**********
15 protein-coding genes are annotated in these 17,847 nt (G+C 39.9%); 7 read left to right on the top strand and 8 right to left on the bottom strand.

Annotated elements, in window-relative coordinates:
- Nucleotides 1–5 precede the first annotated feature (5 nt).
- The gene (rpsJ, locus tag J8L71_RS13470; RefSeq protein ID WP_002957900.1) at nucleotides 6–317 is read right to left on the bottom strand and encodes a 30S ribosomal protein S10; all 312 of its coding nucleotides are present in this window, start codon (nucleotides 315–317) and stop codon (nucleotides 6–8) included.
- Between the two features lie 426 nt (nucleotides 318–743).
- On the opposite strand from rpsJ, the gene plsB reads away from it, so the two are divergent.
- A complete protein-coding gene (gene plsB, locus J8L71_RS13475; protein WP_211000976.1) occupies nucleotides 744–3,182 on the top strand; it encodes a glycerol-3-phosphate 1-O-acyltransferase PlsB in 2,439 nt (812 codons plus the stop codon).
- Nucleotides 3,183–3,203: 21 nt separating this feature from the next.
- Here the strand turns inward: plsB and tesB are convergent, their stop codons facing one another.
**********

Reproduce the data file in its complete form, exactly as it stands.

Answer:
15 protein-coding genes are annotated in these 17,847 nt (G+C 39.9%); 7 read left to right on the top strand and 8 right to left on the bottom strand.

Annotated elements, in window-relative coordinates:
- Nucleotides 1–5 precede the first annotated feature (5 nt).
- The gene (rpsJ, locus tag J8L71_RS13470; RefSeq protein ID WP_002957900.1) at nucleotides 6–317 is read right to left on the bottom strand and encodes a 30S ribosomal protein S10; all 312 of its coding nucleotides are present in this window, start codon (nucleotides 315–317) and stop codon (nucleotides 6–8) included.
- Between the two features lie 426 nt (nucleotides 318–743).
- On the opposite strand from rpsJ, the gene plsB reads away from it, so the two are divergent.
- A complete protein-coding gene (gene plsB, locus J8L71_RS13475; protein WP_211000976.1) occupies nucleotides 744–3,182 on the top strand; it encodes a glycerol-3-phosphate 1-O-acyltransferase PlsB in 2,439 nt (812 codons plus the stop codon).
- Nucleotides 3,183–3,203: 21 nt separating this feature from the next.
- Here the strand turns inward: plsB and tesB are convergent, their stop codons facing one another.